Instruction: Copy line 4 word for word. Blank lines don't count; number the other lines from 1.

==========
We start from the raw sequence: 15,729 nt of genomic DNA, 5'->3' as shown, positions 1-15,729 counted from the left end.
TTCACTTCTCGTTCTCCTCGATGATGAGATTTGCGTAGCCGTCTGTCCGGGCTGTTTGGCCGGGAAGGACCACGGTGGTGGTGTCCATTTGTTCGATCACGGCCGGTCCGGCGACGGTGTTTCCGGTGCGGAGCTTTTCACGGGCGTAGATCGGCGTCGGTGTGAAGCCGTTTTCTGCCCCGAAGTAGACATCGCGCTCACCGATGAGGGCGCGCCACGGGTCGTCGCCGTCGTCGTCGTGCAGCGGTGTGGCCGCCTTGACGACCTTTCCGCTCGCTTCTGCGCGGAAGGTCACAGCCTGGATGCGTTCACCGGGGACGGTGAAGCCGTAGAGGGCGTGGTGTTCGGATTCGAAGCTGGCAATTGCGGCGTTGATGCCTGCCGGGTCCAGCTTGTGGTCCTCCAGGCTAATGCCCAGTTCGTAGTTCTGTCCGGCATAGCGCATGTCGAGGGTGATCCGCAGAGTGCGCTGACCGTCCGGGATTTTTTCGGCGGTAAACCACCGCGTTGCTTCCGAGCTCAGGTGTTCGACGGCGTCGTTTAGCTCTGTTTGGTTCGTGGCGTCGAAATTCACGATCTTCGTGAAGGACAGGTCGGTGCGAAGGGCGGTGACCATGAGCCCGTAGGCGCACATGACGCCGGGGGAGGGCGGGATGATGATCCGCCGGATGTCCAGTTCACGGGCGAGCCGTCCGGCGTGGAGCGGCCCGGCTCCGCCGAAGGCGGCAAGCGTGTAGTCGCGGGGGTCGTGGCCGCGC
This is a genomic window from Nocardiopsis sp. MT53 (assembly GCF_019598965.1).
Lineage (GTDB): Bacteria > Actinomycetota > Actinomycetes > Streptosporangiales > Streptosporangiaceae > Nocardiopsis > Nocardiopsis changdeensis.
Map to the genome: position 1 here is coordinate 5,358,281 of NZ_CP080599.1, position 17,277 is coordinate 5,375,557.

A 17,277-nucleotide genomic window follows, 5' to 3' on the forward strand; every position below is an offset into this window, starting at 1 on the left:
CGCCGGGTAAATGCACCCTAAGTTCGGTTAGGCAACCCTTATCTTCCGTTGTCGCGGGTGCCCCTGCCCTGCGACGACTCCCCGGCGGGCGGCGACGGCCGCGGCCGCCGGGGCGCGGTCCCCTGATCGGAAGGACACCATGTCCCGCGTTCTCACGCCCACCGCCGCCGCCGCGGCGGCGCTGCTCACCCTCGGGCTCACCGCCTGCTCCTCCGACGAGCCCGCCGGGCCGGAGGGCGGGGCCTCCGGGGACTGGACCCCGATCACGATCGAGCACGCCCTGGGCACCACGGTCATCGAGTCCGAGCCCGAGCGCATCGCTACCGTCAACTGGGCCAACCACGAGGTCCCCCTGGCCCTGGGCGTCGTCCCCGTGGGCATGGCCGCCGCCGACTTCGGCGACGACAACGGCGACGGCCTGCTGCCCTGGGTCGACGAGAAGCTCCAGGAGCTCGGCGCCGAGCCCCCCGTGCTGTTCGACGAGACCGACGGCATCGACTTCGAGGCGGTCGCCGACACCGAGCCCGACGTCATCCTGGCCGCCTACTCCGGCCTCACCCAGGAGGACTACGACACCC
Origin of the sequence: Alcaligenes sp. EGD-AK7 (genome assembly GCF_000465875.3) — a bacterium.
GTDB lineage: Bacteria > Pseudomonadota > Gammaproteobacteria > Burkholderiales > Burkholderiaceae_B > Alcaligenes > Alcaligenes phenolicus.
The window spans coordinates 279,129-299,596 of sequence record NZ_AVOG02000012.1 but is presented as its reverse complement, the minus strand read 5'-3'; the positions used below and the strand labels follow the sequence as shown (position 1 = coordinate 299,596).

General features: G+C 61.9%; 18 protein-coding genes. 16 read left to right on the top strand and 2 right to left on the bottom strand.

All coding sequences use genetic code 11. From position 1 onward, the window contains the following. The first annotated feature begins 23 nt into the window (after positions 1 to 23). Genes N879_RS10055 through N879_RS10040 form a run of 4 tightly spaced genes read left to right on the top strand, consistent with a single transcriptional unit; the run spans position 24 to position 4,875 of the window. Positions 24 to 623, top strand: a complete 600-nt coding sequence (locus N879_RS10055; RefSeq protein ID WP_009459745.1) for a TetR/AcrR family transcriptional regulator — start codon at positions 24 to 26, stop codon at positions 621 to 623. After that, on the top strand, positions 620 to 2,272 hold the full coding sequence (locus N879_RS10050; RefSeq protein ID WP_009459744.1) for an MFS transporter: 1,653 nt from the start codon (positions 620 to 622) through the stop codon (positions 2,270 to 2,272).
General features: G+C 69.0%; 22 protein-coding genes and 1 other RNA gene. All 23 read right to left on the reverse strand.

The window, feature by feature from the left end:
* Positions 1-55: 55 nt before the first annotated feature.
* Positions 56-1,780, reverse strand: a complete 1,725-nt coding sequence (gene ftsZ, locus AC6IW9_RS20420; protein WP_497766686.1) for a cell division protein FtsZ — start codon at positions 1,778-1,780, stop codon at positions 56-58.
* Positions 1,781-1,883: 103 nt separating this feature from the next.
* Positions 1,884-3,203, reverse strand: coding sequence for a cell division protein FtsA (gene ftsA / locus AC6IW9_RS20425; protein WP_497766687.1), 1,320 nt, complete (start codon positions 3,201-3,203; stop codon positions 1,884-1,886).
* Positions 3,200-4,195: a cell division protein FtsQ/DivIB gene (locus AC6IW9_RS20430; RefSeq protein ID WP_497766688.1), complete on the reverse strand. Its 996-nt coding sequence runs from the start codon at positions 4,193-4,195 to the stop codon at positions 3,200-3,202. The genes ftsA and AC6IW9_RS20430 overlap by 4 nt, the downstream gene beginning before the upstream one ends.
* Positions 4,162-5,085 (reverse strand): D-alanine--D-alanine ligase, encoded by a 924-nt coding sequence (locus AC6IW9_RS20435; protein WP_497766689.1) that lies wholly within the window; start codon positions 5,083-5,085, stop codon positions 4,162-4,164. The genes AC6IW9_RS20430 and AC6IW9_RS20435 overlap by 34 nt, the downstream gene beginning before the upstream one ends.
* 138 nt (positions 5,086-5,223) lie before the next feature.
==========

Lineage (GTDB): Bacteria > Actinomycetota > Actinomycetes > Streptosporangiales > Streptosporangiaceae > Nocardiopsis > Nocardiopsis changdeensis.